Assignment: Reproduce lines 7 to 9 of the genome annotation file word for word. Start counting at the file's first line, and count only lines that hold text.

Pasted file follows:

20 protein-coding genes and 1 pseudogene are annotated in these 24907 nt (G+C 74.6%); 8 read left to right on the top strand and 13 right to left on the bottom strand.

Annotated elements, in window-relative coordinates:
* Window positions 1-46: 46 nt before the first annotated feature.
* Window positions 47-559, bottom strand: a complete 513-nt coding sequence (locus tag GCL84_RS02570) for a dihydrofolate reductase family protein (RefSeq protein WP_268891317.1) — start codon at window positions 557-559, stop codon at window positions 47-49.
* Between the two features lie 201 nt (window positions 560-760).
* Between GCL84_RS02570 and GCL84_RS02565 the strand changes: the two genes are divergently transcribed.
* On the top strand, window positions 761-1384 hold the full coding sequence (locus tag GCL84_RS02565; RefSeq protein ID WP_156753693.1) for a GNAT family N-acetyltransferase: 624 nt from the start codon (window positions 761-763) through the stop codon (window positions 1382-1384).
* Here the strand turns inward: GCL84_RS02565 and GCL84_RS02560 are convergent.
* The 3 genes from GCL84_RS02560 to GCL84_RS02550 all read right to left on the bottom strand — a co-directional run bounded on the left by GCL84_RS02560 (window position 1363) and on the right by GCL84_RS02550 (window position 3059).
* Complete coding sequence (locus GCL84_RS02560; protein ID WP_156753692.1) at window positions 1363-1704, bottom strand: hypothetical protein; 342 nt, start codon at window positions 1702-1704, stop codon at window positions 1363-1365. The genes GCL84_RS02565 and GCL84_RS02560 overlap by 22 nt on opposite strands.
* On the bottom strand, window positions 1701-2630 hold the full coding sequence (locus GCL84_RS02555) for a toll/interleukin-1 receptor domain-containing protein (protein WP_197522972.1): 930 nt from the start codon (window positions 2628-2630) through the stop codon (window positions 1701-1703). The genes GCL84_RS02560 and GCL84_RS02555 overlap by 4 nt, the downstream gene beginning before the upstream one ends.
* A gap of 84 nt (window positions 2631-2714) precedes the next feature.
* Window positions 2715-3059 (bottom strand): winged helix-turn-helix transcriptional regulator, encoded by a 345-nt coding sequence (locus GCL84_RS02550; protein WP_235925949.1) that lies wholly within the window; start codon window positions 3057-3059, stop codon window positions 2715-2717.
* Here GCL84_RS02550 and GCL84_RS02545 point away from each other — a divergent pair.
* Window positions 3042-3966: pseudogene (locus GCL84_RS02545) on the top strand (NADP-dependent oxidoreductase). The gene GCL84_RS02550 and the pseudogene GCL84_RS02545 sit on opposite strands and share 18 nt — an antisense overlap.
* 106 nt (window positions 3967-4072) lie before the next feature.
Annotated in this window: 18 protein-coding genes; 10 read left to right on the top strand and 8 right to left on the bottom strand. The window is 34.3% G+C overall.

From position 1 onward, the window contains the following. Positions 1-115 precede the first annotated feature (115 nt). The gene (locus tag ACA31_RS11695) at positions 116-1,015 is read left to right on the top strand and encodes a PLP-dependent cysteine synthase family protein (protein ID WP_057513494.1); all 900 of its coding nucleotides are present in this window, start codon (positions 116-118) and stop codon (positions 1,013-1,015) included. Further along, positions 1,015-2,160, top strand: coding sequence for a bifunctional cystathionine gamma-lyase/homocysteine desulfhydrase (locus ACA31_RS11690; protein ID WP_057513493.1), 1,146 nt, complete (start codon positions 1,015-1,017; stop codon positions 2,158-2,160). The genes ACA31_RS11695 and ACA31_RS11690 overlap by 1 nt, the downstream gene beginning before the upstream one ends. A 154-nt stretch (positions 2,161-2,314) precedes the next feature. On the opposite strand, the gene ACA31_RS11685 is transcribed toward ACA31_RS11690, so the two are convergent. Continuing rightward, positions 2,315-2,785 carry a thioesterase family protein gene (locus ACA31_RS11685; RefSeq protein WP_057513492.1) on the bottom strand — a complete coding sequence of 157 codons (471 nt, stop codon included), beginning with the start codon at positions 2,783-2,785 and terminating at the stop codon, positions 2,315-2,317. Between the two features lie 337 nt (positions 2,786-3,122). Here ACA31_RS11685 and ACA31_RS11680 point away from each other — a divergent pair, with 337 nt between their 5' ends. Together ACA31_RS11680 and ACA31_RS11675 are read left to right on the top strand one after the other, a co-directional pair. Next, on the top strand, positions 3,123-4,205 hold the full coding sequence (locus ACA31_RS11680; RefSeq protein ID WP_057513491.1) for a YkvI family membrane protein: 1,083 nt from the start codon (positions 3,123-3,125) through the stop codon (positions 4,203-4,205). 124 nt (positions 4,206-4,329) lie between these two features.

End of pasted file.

* On the top strand, window positions 761-1384 hold the full coding sequence (locus tag GCL84_RS02565; RefSeq protein ID WP_156753693.1) for a GNAT family N-acetyltransferase: 624 nt from the start codon (window positions 761-763) through the stop codon (window positions 1382-1384).
* Here the strand turns inward: GCL84_RS02565 and GCL84_RS02560 are convergent.
* The 3 genes from GCL84_RS02560 to GCL84_RS02550 all read right to left on the bottom strand — a co-directional run bounded on the left by GCL84_RS02560 (window position 1363) and on the right by GCL84_RS02550 (window position 3059).